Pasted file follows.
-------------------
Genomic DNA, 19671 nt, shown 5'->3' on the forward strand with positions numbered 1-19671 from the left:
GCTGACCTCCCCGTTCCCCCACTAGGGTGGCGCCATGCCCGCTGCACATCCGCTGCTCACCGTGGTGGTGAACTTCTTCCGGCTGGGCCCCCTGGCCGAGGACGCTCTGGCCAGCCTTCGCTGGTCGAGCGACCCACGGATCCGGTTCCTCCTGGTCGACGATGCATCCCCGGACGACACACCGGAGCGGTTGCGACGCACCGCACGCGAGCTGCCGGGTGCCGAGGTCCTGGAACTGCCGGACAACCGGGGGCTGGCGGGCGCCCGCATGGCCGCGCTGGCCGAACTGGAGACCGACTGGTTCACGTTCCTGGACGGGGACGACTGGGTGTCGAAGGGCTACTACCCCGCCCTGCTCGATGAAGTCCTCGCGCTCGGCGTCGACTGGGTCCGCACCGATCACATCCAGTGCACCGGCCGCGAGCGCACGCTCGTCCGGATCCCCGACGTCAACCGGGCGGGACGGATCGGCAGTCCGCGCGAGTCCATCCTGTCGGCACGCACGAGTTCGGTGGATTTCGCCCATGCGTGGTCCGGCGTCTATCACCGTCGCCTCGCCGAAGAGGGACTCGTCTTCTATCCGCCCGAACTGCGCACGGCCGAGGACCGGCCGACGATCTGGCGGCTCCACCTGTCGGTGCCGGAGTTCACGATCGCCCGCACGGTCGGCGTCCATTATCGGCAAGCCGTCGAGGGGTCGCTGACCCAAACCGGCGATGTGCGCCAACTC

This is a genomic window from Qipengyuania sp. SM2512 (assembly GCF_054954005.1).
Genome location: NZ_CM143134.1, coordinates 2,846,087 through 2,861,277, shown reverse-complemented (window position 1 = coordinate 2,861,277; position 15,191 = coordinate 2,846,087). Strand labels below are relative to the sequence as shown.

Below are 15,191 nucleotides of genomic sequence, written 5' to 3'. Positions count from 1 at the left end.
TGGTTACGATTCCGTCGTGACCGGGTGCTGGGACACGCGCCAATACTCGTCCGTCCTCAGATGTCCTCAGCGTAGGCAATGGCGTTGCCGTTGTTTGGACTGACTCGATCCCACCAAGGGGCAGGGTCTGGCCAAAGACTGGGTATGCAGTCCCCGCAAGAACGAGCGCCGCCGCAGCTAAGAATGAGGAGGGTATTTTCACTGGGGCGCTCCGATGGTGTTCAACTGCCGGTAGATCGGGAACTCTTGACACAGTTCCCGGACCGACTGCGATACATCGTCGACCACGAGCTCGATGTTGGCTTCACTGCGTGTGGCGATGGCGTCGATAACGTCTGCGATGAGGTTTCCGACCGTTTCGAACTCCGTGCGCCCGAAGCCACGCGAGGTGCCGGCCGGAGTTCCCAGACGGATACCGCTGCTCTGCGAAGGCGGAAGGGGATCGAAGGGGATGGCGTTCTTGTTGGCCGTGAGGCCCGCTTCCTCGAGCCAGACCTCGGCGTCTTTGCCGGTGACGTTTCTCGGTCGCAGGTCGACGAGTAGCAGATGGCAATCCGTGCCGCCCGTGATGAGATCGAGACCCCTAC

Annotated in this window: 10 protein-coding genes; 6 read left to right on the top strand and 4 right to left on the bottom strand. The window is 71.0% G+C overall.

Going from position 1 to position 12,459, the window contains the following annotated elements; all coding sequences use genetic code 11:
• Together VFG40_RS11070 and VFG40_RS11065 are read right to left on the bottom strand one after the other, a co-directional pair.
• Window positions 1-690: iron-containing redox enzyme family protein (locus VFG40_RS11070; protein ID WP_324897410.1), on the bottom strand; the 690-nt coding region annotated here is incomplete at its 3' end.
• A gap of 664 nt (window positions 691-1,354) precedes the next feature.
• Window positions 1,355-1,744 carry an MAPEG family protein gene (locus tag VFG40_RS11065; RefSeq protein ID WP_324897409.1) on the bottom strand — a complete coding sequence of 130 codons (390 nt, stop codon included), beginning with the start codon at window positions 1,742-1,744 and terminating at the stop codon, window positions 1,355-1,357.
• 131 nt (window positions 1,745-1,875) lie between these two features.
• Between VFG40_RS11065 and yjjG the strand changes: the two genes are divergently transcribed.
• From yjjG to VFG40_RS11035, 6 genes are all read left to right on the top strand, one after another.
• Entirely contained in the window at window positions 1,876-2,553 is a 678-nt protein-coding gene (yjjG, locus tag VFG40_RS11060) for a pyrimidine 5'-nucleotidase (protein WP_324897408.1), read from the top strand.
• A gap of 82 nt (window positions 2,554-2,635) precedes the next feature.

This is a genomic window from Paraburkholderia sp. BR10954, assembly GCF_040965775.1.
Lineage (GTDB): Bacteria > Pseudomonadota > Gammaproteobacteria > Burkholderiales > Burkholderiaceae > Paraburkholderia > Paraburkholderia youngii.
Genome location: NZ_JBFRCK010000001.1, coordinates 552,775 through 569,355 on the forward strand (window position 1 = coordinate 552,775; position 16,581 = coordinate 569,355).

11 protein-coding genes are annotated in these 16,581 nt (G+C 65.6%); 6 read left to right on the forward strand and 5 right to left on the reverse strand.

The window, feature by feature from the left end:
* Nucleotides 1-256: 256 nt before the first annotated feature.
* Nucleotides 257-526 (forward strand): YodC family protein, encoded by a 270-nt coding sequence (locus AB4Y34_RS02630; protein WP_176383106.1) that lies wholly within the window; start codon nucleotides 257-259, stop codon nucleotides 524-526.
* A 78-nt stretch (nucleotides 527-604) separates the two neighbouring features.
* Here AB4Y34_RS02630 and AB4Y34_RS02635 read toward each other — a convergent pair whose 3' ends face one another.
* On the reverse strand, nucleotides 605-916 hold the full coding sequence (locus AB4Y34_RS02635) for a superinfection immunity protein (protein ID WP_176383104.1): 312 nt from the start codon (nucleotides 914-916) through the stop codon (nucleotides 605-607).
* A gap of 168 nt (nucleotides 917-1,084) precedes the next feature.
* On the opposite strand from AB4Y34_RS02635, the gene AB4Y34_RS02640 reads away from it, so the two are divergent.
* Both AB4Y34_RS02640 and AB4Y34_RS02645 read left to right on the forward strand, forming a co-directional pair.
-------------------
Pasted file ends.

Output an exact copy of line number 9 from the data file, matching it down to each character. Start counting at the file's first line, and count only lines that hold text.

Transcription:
• Together VFG40_RS11070 and VFG40_RS11065 are read right to left on the bottom strand one after the other, a co-directional pair.